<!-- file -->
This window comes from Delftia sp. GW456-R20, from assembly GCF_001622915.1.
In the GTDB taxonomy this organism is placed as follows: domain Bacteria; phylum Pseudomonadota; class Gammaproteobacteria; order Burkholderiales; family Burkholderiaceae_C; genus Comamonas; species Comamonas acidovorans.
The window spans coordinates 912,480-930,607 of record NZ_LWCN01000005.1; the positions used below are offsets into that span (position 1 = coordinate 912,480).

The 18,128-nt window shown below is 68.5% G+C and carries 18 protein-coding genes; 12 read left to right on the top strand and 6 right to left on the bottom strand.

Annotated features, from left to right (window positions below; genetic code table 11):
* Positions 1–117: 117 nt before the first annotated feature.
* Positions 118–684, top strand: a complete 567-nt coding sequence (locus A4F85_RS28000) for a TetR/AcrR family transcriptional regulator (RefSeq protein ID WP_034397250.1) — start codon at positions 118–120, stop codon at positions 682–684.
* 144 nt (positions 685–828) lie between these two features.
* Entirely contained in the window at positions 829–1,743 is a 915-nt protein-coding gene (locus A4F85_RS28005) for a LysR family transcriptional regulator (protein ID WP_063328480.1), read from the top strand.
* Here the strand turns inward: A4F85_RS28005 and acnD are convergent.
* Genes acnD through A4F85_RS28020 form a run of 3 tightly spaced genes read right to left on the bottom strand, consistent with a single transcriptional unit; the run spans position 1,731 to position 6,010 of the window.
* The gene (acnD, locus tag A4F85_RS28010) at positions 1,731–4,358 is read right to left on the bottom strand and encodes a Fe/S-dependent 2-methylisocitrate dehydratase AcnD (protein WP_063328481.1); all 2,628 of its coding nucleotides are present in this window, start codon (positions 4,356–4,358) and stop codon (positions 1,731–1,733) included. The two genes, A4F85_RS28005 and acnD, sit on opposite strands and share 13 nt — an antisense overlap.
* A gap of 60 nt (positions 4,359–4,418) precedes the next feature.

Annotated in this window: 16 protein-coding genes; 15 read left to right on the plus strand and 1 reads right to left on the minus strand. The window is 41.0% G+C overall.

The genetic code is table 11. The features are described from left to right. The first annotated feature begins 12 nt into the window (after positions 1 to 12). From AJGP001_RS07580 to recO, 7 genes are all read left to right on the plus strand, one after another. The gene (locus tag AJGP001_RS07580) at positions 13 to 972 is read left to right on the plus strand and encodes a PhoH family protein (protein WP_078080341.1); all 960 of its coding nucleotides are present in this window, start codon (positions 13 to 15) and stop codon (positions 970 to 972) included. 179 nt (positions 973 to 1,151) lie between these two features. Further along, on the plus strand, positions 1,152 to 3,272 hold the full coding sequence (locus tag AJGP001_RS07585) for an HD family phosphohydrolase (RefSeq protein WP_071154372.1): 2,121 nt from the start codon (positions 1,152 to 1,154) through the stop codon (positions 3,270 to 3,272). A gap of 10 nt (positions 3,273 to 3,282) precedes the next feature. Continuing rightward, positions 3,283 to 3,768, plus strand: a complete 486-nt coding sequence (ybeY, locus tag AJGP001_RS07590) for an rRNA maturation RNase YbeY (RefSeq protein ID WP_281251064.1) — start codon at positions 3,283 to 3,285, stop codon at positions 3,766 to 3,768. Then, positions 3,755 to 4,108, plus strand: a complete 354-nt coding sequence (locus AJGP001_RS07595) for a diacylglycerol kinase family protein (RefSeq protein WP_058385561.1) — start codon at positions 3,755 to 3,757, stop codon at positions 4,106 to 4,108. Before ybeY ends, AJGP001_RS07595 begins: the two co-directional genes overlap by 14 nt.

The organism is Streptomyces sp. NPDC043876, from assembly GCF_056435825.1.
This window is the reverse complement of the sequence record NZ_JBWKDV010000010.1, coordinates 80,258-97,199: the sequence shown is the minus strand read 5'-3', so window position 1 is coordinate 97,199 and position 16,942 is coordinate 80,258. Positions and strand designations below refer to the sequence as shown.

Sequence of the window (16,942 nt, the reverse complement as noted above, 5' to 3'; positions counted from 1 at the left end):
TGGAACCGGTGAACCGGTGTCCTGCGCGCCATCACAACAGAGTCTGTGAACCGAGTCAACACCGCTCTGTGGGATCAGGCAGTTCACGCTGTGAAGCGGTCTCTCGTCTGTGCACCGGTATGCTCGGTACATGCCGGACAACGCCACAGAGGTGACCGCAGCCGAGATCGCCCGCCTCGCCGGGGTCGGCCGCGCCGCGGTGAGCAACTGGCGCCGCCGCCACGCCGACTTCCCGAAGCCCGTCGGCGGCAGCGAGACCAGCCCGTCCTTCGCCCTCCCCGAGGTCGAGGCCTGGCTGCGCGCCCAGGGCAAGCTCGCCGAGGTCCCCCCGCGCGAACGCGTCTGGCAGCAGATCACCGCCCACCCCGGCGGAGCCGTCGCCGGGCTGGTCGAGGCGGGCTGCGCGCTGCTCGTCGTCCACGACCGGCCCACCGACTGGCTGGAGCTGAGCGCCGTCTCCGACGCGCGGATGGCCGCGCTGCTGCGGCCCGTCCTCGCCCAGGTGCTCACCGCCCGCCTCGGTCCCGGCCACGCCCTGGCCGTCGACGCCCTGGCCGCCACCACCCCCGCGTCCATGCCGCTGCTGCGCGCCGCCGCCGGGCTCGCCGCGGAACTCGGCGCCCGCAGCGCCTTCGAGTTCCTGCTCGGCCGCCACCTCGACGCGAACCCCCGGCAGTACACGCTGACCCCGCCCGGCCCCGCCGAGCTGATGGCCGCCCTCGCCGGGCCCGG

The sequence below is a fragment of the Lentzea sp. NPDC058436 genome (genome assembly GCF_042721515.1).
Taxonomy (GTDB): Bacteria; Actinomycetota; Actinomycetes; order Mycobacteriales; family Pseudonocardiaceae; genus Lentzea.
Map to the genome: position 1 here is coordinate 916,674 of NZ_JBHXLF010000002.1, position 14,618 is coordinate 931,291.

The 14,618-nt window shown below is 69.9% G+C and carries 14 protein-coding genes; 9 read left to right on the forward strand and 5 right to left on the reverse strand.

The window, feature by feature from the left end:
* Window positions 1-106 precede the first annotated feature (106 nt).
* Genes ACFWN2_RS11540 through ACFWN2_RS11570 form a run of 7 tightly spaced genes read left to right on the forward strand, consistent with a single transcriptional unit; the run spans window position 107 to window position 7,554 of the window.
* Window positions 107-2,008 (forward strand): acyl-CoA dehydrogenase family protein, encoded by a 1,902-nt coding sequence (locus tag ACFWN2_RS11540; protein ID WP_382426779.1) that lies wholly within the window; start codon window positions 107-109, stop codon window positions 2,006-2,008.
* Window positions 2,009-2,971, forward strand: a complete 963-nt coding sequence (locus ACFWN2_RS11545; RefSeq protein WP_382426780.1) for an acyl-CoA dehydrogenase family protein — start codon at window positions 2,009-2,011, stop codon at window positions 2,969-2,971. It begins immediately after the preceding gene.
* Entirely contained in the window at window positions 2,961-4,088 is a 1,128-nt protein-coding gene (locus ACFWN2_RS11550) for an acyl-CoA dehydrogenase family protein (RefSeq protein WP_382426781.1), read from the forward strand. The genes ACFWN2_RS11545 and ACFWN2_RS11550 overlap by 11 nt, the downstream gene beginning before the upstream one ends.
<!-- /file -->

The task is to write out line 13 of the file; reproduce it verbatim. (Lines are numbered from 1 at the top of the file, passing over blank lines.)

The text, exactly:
* A gap of 60 nt (positions 4,359–4,418) precedes the next feature.